Sun Yisheng, or the difficulty of finding Chinese detective short fiction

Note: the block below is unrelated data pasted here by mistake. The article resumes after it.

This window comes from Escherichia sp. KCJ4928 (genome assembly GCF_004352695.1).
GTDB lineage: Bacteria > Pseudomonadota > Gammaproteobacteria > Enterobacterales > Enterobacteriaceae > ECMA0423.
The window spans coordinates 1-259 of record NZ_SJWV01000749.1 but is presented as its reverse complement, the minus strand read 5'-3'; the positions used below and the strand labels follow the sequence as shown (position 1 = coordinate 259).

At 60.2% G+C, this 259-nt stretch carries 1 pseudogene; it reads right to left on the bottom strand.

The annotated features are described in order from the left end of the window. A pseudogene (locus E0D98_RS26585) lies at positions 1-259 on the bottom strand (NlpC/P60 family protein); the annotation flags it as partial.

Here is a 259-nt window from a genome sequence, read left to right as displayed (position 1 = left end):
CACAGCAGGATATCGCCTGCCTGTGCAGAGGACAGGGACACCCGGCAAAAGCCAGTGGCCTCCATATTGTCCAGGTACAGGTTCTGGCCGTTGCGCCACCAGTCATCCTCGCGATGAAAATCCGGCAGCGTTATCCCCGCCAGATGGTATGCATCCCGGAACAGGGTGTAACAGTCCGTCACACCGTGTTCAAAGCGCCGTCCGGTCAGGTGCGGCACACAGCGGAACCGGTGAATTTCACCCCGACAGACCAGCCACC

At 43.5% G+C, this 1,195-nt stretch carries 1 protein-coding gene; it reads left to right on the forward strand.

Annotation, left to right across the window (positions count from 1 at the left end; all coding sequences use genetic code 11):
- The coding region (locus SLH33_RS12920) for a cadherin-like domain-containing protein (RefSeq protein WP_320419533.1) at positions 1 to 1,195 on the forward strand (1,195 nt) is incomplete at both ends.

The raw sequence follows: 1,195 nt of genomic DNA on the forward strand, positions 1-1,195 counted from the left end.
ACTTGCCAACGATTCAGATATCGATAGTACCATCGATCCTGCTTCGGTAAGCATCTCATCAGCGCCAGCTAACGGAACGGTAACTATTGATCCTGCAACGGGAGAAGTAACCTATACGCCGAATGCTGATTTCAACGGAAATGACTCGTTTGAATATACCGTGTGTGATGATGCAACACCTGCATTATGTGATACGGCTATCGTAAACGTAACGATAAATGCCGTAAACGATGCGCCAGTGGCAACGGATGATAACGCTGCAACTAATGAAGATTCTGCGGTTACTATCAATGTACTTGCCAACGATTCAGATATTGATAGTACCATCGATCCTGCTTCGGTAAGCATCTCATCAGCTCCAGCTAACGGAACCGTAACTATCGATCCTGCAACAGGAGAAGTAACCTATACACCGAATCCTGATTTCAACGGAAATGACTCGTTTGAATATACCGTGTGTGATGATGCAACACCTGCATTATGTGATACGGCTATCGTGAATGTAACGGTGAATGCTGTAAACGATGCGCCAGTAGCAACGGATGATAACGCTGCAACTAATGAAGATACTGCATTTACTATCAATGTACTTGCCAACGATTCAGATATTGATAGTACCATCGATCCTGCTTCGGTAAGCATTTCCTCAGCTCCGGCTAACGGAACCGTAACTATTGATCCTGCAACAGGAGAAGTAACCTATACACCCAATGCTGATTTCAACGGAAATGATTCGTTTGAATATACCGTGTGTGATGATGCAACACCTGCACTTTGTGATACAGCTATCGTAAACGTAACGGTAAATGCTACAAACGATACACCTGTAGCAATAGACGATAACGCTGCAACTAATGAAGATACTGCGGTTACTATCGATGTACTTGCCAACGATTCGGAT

This week we read Sun Yisheng (孫一聖) in my Detective Fiction class using the Nicky Harman’s awesome (if incomplete) translation of “The Shades who Periscope Through Flowers to the Sky.” The title is a reference to the Dylan Thomas poem “When once the twilight locks no longer” and succeeds in imitating the surreal power of that work to forge a double murder crime story of urban China. Harman has written about the difficulties of translating the work elsewhere on WP, but what I found interesting about Sun’s story is the way it turns tiny details into microcosms, as he does, for example, when the protagonist uses a shard of glass from his prison cell to reflect light on a girl who is taking her clothes off in a nearby building: just as he is becoming aroused everything turns dark because a solar eclipse is taking place. Students liked it, I think, but it doesn’t fit so well into the genre of detective story. In a way it’s good that I can’t easily find good examples of this genre from China as it allows me to throw in experimental works like this one. Last time I taught the course it was a Yu Hua story, as I recall(?), but originally I just taught one of Van Gulik’s “Judge Dee” stories, which of course is cheating even though these are based on original Chinese Judge Dee (狄公案) stories. Still, would greatly appreciate recommendations if any of my readers (totally fictional) have any.